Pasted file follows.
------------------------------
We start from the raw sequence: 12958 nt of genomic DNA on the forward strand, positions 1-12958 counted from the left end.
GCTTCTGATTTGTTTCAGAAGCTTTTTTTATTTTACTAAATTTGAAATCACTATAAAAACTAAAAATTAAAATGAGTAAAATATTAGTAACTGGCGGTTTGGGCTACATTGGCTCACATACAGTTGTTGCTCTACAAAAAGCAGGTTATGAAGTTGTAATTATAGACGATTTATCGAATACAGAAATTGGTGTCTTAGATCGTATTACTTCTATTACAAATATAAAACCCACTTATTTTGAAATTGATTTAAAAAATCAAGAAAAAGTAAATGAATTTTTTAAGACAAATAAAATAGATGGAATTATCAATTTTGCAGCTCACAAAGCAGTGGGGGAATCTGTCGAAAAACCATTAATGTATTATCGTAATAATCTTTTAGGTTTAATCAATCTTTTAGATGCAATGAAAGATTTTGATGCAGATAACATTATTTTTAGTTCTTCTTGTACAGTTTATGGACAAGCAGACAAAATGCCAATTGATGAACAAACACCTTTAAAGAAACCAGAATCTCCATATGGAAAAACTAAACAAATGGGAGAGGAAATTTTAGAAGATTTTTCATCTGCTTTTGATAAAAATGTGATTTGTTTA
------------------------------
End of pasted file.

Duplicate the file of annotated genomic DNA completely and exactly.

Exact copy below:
We start from the raw sequence: 12958 nt of genomic DNA on the forward strand, positions 1-12958 counted from the left end.
GCTTCTGATTTGTTTCAGAAGCTTTTTTTATTTTACTAAATTTGAAATCACTATAAAAACTAAAAATTAAAATGAGTAAAATATTAGTAACTGGCGGTTTGGGCTACATTGGCTCACATACAGTTGTTGCTCTACAAAAAGCAGGTTATGAAGTTGTAATTATAGACGATTTATCGAATACAGAAATTGGTGTCTTAGATCGTATTACTTCTATTACAAATATAAAACCCACTTATTTTGAAATTGATTTAAAAAATCAAGAAAAAGTAAATGAATTTTTTAAGACAAATAAAATAGATGGAATTATCAATTTTGCAGCTCACAAAGCAGTGGGGGAATCTGTCGAAAAACCATTAATGTATTATCGTAATAATCTTTTAGGTTTAATCAATCTTTTAGATGCAATGAAAGATTTTGATGCAGATAACATTATTTTTAGTTCTTCTTGTACAGTTTATGGACAAGCAGACAAAATGCCAATTGATGAACAAACACCTTTAAAGAAACCAGAATCTCCATATGGAAAAACTAAACAAATGGGAGAGGAAATTTTAGAAGATTTTTCATCTGCTTTTGATAAAAATGTGATTTGTTTA